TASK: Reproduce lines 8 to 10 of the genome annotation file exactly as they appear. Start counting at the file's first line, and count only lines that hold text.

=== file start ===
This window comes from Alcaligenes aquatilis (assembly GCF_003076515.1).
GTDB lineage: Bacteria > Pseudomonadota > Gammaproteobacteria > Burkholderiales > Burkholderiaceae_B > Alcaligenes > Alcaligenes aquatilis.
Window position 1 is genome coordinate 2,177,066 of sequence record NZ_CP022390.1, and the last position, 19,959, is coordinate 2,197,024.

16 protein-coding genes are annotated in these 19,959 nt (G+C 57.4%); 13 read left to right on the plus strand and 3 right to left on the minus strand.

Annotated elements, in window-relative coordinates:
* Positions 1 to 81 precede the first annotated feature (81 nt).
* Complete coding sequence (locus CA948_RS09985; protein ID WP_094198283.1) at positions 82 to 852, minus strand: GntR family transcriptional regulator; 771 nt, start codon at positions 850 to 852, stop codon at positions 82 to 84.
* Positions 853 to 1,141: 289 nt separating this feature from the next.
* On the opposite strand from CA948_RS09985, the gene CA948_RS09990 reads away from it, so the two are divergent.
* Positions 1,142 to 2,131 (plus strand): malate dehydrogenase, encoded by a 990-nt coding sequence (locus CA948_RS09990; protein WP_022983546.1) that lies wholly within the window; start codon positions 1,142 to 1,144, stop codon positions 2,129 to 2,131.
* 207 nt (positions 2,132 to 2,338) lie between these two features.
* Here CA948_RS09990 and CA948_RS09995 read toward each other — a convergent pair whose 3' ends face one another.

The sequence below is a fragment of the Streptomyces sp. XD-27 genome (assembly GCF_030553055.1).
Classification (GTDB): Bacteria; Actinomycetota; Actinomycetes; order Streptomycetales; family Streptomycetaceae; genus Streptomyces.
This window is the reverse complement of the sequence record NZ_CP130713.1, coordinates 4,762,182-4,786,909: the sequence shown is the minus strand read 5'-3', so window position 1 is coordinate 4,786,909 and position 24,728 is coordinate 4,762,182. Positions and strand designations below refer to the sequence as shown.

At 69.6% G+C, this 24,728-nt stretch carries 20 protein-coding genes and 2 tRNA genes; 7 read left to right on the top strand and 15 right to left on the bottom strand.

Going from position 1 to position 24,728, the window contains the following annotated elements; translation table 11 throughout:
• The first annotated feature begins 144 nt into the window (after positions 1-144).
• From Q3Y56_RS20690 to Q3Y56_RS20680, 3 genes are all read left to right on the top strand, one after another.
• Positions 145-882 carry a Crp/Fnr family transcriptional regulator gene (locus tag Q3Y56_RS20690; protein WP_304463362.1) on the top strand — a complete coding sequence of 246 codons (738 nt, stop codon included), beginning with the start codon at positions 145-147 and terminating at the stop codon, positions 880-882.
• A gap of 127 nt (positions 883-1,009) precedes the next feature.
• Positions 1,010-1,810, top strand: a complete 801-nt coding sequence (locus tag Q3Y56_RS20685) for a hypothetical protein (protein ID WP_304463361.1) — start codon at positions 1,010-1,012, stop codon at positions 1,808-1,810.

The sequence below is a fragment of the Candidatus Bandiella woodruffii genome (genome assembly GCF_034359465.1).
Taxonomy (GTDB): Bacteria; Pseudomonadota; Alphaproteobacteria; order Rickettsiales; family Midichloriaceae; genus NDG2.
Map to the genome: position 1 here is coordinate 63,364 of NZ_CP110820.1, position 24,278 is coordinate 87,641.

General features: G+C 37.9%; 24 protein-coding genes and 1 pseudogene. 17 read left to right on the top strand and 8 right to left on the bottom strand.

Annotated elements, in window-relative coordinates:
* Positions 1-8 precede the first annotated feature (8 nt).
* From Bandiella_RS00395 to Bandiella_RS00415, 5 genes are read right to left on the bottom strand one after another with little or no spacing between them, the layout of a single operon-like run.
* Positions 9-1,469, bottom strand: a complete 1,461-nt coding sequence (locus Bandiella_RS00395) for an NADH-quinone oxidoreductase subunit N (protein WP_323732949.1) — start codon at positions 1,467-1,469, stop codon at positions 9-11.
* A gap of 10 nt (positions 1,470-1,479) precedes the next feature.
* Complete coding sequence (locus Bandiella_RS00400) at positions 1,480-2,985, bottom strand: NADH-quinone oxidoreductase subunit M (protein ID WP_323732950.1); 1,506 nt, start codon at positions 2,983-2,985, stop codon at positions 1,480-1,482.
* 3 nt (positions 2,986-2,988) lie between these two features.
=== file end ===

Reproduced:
* Positions 853 to 1,141: 289 nt separating this feature from the next.
* On the opposite strand from CA948_RS09985, the gene CA948_RS09990 reads away from it, so the two are divergent.
* Positions 1,142 to 2,131 (plus strand): malate dehydrogenase, encoded by a 990-nt coding sequence (locus CA948_RS09990; protein WP_022983546.1) that lies wholly within the window; start codon positions 1,142 to 1,144, stop codon positions 2,129 to 2,131.